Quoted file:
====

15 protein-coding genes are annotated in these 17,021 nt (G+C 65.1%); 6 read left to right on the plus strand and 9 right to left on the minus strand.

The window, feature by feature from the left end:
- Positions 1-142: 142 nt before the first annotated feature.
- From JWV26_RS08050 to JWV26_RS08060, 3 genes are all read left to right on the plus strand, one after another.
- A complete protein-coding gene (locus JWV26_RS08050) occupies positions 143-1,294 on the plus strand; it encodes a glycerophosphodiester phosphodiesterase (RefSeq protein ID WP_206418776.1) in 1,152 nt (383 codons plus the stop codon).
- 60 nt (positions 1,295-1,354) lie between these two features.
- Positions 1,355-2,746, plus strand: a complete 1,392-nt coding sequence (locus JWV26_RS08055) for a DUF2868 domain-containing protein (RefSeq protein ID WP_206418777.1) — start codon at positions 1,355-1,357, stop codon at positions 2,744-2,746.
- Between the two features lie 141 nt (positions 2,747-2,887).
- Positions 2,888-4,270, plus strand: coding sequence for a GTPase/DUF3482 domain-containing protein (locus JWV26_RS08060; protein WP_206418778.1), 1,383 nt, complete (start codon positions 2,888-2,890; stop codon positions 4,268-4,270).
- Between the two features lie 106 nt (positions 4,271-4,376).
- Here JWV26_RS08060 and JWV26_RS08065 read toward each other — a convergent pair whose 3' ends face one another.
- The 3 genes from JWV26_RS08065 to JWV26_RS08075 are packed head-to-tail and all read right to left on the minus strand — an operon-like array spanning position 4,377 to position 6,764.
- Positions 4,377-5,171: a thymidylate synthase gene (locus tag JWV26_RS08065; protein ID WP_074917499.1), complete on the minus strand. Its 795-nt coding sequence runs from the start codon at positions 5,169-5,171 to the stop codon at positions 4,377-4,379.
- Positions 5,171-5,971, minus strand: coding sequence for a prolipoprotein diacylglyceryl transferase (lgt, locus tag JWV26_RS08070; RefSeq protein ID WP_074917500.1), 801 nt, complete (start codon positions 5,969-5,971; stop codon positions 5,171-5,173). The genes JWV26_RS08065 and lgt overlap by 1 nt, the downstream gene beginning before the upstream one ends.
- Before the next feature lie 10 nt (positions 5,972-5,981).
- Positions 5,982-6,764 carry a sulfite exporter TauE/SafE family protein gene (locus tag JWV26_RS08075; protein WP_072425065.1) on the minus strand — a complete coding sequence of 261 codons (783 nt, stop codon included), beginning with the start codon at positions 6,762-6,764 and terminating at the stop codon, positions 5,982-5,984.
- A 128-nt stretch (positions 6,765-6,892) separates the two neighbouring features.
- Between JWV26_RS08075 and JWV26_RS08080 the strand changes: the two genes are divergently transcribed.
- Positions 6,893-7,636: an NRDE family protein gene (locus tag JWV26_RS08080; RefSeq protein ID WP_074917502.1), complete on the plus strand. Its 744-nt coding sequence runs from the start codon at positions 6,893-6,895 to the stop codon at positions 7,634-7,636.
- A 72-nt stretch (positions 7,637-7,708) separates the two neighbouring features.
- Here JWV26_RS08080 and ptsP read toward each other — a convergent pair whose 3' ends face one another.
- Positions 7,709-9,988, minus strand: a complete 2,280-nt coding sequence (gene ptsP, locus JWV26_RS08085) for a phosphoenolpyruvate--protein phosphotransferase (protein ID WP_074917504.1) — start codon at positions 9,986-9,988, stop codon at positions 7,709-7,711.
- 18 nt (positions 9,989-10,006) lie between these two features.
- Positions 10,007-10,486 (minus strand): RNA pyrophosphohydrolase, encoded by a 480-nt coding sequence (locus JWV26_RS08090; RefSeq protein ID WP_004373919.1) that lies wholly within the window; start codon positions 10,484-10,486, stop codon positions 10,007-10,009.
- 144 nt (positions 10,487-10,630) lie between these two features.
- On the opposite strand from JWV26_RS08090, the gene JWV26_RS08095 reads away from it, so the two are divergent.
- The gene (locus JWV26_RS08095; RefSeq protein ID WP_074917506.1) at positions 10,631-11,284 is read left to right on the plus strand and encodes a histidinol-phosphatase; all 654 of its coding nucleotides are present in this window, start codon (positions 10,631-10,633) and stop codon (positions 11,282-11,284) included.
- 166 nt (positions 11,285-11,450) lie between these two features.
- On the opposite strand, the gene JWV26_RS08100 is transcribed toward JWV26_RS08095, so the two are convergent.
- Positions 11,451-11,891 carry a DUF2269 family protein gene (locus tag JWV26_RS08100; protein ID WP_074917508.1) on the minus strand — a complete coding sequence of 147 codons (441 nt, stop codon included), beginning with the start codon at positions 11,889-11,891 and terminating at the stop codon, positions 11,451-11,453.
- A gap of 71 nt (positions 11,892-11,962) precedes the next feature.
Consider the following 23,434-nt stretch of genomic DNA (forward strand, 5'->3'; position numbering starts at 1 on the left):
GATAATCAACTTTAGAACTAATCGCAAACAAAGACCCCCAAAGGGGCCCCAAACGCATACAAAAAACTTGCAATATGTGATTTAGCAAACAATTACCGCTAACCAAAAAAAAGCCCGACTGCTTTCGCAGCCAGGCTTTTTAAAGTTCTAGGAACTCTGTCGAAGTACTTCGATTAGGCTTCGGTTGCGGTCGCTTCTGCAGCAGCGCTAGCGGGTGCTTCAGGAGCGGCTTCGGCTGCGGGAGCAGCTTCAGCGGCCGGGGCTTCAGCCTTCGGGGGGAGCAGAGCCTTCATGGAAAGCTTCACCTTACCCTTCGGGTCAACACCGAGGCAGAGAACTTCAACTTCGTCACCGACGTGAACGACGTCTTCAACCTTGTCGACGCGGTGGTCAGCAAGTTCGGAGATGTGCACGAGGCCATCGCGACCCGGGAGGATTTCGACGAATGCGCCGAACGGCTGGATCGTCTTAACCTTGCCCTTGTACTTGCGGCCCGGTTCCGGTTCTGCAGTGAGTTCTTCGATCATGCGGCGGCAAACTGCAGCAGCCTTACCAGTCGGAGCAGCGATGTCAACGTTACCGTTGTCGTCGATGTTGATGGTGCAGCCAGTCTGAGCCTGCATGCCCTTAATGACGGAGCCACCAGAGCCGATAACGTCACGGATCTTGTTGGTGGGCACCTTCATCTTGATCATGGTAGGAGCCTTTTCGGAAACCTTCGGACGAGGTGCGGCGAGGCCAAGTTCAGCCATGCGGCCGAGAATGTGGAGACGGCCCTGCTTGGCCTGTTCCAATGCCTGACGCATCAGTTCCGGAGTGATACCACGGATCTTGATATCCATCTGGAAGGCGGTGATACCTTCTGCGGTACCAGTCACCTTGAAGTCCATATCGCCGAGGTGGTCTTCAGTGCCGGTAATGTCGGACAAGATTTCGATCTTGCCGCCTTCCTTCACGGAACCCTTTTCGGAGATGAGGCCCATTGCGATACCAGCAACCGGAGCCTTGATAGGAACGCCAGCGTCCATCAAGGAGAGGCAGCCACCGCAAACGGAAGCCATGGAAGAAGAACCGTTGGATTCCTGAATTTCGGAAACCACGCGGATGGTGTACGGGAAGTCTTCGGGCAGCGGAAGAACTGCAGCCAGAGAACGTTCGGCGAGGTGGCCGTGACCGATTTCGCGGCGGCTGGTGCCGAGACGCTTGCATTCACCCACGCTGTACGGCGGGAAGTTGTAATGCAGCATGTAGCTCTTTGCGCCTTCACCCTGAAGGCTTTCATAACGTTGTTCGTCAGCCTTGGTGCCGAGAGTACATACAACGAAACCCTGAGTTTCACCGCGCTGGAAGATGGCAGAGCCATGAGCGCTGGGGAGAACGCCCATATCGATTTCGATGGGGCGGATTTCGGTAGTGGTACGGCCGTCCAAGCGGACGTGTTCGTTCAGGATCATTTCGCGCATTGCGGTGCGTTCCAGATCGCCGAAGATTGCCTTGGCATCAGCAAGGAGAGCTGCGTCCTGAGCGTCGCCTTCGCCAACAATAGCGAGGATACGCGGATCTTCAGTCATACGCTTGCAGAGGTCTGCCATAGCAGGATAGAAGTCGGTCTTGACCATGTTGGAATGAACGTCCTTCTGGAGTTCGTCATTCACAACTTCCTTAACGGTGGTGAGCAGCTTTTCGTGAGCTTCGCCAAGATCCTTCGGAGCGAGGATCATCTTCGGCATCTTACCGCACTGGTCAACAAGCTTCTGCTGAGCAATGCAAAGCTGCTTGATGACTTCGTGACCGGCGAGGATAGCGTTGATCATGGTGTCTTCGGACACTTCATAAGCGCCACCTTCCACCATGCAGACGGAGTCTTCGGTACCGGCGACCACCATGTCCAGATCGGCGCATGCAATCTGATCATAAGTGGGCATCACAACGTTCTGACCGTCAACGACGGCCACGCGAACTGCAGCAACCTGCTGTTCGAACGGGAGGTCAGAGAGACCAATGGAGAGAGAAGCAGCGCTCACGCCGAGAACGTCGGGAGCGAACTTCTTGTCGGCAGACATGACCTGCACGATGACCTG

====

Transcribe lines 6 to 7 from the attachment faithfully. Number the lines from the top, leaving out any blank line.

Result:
- 60 nt (positions 1,295-1,354) lie between these two features.
- Positions 1,355-2,746, plus strand: a complete 1,392-nt coding sequence (locus JWV26_RS08055) for a DUF2868 domain-containing protein (RefSeq protein ID WP_206418777.1) — start codon at positions 1,355-1,357, stop codon at positions 2,744-2,746.